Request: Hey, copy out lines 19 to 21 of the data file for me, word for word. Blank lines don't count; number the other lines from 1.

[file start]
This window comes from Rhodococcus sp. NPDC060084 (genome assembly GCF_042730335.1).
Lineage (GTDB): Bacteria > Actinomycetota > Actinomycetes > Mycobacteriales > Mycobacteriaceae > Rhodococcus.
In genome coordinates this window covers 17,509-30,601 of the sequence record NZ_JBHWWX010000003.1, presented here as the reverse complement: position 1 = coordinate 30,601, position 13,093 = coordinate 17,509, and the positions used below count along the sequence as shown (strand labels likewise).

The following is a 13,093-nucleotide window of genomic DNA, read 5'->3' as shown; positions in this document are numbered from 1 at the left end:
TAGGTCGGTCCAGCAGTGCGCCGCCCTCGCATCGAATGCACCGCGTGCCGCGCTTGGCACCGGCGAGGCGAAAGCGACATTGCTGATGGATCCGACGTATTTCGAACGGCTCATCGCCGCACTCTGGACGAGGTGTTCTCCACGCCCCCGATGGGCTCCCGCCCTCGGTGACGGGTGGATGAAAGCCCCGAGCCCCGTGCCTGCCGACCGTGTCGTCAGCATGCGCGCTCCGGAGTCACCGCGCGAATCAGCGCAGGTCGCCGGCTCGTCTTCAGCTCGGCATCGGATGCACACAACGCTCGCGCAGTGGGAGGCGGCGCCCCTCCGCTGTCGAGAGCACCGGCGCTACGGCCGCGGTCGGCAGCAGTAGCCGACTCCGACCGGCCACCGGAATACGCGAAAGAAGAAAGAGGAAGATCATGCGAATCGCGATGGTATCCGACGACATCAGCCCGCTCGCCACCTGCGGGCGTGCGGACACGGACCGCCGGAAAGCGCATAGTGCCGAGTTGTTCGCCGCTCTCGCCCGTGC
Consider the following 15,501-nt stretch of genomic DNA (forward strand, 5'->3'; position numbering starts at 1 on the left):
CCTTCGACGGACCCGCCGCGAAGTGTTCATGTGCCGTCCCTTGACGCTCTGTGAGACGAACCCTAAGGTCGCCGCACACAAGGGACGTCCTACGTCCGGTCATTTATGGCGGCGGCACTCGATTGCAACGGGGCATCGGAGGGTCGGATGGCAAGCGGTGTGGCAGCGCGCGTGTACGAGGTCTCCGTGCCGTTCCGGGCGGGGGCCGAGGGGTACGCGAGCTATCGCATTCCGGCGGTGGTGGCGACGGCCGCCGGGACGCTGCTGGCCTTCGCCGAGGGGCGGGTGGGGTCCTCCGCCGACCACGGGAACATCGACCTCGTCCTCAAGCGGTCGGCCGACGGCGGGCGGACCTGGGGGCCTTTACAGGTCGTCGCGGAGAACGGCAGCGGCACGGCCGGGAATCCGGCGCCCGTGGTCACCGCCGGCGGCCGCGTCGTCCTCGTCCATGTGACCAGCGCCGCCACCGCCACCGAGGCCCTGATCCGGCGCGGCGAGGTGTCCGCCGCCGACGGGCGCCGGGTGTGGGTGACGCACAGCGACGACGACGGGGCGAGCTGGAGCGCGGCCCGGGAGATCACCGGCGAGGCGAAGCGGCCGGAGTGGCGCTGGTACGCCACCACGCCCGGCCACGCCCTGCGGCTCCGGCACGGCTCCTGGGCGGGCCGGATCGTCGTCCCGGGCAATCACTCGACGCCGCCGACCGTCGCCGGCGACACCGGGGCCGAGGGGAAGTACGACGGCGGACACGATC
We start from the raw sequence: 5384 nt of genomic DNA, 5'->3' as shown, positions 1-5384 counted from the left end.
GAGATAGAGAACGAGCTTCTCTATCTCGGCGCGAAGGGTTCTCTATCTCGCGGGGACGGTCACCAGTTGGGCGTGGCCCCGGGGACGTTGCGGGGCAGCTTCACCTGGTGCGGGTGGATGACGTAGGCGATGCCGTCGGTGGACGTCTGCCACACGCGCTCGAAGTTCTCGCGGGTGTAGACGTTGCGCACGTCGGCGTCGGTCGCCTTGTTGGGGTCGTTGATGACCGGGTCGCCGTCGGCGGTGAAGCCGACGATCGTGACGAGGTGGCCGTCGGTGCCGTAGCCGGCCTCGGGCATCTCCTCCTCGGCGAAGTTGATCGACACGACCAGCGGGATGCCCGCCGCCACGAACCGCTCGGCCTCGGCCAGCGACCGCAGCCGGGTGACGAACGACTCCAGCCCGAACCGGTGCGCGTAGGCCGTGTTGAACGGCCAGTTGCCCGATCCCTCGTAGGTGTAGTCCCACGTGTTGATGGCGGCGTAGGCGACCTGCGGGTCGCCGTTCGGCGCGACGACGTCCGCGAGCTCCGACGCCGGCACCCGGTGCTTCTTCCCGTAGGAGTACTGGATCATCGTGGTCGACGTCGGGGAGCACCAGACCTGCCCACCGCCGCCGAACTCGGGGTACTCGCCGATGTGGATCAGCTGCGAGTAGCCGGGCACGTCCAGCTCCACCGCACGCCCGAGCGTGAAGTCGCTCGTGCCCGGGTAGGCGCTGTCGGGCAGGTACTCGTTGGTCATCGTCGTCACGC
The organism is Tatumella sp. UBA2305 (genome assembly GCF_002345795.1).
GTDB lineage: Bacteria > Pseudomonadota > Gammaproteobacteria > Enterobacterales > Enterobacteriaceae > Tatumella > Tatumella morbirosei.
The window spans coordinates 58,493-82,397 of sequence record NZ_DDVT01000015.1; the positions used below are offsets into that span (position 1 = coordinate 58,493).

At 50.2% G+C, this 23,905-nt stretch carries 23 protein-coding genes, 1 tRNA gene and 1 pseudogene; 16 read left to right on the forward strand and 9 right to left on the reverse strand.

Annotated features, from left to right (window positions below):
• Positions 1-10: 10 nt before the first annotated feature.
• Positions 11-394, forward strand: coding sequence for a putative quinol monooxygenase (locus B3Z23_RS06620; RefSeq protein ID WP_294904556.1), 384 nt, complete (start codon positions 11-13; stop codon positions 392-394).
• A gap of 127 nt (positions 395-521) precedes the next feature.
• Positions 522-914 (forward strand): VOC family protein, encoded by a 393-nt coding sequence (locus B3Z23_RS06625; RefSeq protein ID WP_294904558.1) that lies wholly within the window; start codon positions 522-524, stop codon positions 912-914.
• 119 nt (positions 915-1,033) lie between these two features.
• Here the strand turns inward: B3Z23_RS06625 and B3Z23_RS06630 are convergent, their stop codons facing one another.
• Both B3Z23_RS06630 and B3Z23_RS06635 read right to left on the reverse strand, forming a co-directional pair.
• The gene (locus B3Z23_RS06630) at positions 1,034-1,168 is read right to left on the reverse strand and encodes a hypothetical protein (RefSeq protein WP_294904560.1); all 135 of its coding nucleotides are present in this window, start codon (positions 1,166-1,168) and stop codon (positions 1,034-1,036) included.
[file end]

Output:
• 119 nt (positions 915-1,033) lie between these two features.
• Here the strand turns inward: B3Z23_RS06625 and B3Z23_RS06630 are convergent, their stop codons facing one another.
• Both B3Z23_RS06630 and B3Z23_RS06635 read right to left on the reverse strand, forming a co-directional pair.